A model like this can’t work in school straight-up because students don’t get the practice at each of the jobs, and whatever else you think it’s for, school is a place for PRACTICING things. If you just assign a group project and divy the tasks up like in the business world, whoever gets Att Mashley’s job isn’t going to actually write anything — he’s only going to edit. Whoever has Rebra’s job isn’t going to write anything, either. She’s doing SUPER VITAL but essentially administrative tasks. Useful, yes. But it misses the point of practice.

    What you have to do with group work, if you want it to be effective, is create your groups, and then give them just as many assignments as there are members of the groups. For each assignment, put a different person in charge. Let’s say you have four students in each group. That’s four assignments. Each student’s grade would be made up of something like 40% the assignment on which they were in charge, and 20% for each of the other three. Create something like a “task list” for each project that shows the discrete tasks, and allow the person in charge to assign the various tasks to his or her “subordinates”. (In higher level classes, or classes where they’ve experience with this model, the students can decide the tasks on their own.)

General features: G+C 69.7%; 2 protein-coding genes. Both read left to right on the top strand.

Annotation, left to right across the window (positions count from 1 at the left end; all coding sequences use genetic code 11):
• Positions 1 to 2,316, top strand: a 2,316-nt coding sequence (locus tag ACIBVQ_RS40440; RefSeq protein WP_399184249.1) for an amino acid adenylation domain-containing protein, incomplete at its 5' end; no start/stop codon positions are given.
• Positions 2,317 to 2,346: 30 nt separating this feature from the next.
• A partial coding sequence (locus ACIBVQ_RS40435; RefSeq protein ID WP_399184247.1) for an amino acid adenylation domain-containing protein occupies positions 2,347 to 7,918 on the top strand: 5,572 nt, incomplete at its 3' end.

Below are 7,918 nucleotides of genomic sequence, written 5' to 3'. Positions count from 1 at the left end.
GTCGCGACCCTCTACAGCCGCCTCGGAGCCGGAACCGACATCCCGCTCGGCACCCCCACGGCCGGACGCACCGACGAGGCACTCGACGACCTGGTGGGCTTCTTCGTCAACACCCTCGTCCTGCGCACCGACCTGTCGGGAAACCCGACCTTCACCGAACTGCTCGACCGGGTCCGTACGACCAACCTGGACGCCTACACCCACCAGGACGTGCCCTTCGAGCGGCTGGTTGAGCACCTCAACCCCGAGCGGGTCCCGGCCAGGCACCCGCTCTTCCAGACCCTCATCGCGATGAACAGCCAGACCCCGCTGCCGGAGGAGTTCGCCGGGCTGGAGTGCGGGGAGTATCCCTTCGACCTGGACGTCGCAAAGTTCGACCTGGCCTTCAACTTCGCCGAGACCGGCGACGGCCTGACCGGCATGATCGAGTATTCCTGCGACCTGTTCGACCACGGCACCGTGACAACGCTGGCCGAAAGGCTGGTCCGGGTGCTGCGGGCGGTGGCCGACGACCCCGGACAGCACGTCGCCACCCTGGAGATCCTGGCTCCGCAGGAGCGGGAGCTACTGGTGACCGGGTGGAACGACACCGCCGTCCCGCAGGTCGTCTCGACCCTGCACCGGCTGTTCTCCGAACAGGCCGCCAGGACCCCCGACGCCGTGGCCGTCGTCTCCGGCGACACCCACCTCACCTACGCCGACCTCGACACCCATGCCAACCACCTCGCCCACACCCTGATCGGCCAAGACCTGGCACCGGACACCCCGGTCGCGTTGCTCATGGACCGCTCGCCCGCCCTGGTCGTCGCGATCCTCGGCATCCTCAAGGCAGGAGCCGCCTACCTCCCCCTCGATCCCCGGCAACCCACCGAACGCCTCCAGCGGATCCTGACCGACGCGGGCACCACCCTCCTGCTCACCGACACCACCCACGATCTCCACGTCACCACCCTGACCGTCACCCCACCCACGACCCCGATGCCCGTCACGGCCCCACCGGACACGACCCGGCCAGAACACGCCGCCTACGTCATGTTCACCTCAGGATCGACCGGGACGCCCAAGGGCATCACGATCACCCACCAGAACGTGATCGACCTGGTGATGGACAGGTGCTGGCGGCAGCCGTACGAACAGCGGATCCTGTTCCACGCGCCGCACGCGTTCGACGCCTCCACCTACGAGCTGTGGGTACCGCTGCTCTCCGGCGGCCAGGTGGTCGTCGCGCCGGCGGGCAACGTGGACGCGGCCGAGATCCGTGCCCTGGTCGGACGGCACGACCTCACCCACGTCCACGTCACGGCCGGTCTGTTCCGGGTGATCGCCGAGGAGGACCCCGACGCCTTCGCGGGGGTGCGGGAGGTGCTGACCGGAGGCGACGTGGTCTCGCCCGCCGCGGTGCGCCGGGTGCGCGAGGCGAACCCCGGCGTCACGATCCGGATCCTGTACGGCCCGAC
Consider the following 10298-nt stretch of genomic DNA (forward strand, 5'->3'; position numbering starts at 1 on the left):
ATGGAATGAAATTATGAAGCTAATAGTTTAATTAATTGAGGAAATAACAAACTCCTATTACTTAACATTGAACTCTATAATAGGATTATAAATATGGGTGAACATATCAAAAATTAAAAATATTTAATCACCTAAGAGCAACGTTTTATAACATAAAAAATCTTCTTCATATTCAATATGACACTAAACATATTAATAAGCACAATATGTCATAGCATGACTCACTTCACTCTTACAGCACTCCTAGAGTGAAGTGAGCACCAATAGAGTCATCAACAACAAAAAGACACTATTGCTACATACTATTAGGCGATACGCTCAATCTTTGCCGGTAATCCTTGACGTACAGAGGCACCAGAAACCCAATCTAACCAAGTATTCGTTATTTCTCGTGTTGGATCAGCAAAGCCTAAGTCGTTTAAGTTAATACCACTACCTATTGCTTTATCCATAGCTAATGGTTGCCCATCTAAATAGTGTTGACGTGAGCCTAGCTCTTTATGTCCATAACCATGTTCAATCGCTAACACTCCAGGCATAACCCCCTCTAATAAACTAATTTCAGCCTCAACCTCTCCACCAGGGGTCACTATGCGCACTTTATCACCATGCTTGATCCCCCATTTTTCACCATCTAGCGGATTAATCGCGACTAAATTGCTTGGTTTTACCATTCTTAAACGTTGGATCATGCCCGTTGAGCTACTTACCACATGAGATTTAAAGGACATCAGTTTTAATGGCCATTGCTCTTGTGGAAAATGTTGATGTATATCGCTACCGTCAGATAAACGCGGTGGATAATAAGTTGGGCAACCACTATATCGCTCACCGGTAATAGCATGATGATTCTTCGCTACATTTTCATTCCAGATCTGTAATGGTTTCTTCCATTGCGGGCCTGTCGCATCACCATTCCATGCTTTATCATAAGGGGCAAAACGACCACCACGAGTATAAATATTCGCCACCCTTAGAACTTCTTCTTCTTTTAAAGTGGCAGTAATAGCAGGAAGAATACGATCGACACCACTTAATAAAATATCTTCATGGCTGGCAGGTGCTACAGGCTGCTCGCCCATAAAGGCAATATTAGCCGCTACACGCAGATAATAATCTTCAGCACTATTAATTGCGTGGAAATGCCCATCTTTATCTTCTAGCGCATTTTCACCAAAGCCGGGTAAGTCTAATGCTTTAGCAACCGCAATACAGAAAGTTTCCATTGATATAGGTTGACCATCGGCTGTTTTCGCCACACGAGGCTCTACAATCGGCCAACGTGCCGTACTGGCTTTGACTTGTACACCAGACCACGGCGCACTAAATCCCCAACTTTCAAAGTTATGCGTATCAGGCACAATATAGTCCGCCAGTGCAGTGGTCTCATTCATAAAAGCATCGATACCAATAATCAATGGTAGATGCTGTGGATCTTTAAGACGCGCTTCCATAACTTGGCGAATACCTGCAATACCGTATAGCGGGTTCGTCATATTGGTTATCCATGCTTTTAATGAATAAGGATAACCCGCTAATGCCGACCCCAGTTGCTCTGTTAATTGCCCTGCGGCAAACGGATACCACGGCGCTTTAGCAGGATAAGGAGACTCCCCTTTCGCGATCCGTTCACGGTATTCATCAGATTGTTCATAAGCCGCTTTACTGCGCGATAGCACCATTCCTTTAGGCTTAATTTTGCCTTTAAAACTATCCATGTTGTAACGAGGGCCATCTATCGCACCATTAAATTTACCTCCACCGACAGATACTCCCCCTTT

What’s more, you make the student in charge (and only the student in charge) responsible for deciding some non-trivial portion of the subordinate grades for each assignment.

    I could see this working for history (one group project each for, say, Egypt, Greece, Rome, Napolean, and WW2) or English (a group project on every other book you read during the year maybe).

    That’s the only model for graded group work I could EVER see assigning. Anything else is going to result in “Att Mashley” writing everything and everyone else learning nothing except how to sponge off “Att Mashley’s” work ethic and worry about his GPA.

  9. georgelarson says:

    In the past before it was taught in schools, how did everyine learn how to do group work?

    In families?
    In team athletics?
    In musical ensembles?
    In local theater groups?
    Playing games in groups?

    Do we really need to teach group work in schools?

    Have employers blessed what passes for teaching group work in schools?

    I think what employers really want is coorperative employees who do not think of themselves first. This is an attitude and may not be encouraged by the group work or the individual work process going on in schools.

  10. Kids used to spend lots of time in free play, with the kids organizing their games and learning how to get along and settle their own disputes. Now, too much of kids’ lives is being micromanaged by adults; parents, teachers, coaches etc. They also did chores, with older kids often supervising; dividing up the sub-tasks and making sure things were done right and on time.